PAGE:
/the senior mindset

the senior mindset

As the summer turned to fall, my housemates and I prepared to move out of our cozy apartment where we’d spent the year, back to MIT’s campus. The passage of time was a frequent topic of discussion: how could we possibly be about to be seniors? How could it be our

last year⁠01

Sort of. I'm probably sticking around a little longer to get a master's. More on that later.

at MIT? Packing up and leaving felt so strange. The pandemic had somehow compressed and expanded time, so that our apartment was the only place I’d ever been, but also so that as soon as I stepped on campus, it was like no time had ever passed. How could I be a senior when I had never even been a junior?

I was very surprised to find that most of that weird feeling lasted about 12 hours or less. It’s still here, in little bits and pieces: when I realize that the last time I did this activity with my a cappella group we could see each others’ mouths, the last time I was in this classroom it was for a class I barely remember anymore… Sophomore year I was an associate advisor, and the last time I saw the freshmen I was advising, they were just coming into themselves. Now they’re juniors, which means that they’re older than I was when I advised them. That one’s a real oof. But mostly, moooostly being a senior has felt right. Much righter than I could have ever imagined.

One big part of that rightness is all the ways that I can see the echoes of the time I spent on campus: I give the advice to freshmen that I was given my freshman year, I help sophomores the way I was helped. I’ve fallen in love with these little echo moments and the way they assure you, like a newborn baby does, that the world doesn’t end when you do. I’m cataloguing them all for a blog post, but it’s not ready yet; I want to collect as many as I can before I post.

Another part of that rightness is the one I want to talk about today. It’s the way that the senior mindset has settled over my shoulders — that mantle I saw them all bear, year after year, and never understood. I can barely understand it now; I rewrote this post a lot trying to break it down. In the end, I decided it came down to this.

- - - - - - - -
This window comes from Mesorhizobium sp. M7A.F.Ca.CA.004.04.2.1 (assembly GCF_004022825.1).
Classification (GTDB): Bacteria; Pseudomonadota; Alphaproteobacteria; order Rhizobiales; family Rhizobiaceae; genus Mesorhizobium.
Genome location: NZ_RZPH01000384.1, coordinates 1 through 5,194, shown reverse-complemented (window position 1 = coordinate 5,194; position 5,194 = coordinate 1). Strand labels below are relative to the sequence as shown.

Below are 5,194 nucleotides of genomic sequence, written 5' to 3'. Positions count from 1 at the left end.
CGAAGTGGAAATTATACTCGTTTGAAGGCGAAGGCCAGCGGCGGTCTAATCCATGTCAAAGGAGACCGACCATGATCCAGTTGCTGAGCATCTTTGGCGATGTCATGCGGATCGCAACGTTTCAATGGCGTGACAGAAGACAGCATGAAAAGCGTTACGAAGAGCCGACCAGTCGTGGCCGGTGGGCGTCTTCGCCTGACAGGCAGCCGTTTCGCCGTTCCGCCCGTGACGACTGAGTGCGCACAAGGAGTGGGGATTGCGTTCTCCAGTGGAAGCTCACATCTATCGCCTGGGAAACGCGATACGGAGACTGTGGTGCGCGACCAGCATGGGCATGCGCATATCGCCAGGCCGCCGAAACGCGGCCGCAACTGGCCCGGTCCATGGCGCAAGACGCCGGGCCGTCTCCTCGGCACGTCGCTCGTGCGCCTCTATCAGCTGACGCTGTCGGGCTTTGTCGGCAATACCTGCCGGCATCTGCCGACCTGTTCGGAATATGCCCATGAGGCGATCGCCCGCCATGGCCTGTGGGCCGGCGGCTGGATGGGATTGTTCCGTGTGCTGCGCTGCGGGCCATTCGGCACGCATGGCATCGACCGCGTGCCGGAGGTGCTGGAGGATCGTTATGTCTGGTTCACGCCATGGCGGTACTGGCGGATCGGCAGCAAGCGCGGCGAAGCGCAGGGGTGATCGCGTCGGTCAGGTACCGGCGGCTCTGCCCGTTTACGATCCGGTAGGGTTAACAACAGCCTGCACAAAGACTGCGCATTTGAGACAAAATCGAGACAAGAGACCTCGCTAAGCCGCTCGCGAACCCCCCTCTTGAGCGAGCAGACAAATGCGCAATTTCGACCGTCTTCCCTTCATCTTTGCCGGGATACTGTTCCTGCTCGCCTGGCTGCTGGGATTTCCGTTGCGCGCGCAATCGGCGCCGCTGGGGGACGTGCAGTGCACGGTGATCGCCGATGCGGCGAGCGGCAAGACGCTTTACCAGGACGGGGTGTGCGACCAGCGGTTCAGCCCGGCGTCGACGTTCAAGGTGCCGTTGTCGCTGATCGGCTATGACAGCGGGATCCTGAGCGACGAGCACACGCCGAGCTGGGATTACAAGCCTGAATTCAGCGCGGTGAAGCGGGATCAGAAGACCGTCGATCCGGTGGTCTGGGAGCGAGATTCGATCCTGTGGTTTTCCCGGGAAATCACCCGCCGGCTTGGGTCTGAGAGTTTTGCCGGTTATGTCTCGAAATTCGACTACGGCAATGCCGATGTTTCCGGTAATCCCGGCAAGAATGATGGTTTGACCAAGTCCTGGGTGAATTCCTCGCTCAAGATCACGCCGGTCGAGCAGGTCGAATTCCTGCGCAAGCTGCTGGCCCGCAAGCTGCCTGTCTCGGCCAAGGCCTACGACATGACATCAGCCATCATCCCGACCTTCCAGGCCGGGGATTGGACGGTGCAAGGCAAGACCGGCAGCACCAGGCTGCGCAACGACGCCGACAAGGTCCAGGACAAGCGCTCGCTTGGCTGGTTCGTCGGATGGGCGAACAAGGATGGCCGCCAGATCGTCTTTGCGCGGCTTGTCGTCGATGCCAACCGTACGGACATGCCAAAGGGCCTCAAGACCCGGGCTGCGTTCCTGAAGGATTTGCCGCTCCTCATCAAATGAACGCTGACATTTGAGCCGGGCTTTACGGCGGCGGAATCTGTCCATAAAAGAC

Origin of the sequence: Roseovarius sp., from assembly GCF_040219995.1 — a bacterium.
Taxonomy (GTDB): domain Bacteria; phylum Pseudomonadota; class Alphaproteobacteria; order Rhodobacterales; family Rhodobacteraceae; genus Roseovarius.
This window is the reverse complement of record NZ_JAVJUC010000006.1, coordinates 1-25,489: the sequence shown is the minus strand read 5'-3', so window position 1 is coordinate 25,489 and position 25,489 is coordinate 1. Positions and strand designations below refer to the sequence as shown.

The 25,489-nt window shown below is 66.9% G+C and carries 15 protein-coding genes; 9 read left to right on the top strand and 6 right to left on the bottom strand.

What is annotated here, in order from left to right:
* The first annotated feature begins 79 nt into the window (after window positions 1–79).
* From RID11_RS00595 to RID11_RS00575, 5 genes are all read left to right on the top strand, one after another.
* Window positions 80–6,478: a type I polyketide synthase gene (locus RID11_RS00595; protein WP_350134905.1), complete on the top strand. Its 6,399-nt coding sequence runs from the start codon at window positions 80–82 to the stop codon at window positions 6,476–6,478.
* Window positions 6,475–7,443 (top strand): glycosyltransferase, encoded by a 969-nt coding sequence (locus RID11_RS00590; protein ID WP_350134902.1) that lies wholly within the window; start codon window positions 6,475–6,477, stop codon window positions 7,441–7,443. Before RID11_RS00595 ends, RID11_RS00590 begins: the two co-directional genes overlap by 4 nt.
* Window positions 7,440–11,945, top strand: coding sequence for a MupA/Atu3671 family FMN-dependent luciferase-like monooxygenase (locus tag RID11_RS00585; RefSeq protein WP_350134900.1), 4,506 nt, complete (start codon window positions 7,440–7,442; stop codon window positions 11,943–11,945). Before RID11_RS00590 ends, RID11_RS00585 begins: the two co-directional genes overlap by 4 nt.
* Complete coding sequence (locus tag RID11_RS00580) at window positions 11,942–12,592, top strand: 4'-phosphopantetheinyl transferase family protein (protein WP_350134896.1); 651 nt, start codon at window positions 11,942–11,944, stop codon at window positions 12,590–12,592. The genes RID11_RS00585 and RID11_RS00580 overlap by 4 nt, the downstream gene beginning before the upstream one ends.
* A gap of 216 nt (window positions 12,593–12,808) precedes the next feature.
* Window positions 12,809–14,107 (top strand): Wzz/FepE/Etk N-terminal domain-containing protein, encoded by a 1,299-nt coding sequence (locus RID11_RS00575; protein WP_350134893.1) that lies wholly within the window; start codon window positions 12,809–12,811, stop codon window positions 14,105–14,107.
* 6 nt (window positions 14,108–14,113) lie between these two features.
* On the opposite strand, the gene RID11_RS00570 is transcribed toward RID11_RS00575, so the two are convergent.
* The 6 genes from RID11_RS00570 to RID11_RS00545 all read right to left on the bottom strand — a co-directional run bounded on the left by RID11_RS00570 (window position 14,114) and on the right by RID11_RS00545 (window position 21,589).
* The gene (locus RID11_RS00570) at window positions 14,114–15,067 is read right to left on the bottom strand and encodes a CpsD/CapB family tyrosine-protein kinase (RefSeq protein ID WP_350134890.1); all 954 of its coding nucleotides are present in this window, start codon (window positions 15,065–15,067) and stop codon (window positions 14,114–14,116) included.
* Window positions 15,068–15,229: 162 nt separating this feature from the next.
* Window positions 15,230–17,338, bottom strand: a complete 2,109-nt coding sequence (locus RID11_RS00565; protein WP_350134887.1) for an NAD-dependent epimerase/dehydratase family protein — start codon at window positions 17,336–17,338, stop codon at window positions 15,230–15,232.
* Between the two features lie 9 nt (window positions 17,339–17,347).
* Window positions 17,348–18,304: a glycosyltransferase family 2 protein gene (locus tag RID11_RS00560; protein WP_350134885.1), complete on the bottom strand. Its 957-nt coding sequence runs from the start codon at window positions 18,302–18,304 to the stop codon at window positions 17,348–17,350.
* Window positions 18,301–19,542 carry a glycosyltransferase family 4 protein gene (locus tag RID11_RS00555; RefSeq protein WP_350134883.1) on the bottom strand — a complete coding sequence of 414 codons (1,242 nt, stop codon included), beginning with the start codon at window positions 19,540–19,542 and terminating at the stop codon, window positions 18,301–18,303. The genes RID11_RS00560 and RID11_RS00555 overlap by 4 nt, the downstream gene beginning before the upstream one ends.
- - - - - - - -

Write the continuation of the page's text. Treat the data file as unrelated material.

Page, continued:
I know what’s best for me.
I know that what’s best for others isn’t always best for me.
I know if others judge me for doing what’s best for me, I can and should ignore them.
I know when I don’t know what’s best for me.
I know I’m not the best at everything.

That’s kinda a chonky set of claims, huh? I want to be very clear that this is in respect to undergraduate life at MIT only; I’m not saying I’ve got this whole weird adventure called life figured out. And I don’t want to seem like I’m bragging. I do genuinely think this is just part of what happens to you when you’ve spent enough of your time (and soul, and heart, and energy) in the same place.

The last time I was on this campus, I was halfway into sophomore year. It’d be a little disingenuous to say “I was still figuring myself out”, because good lord am I still figuring myself out now, too. But in a real way it’s different. I think back then I was only just starting to understand what figuring myself out would even mean, and that it was a thing I could do. And now, I’m well along that journey. I don’t always know what I want, but it happens a lot more often.

And that knowledge brings such a confidence with it. As a freshman and a sophomore, I always feared that I was doing the wrong thing. Wrong in so many ways: what if the thing I was doing was wrong for me or for my future (item #1)? what if other people were doing something more fun, and I didn’t know it (item #2)? What if someone else thought I looked dumb doing it (item #3)?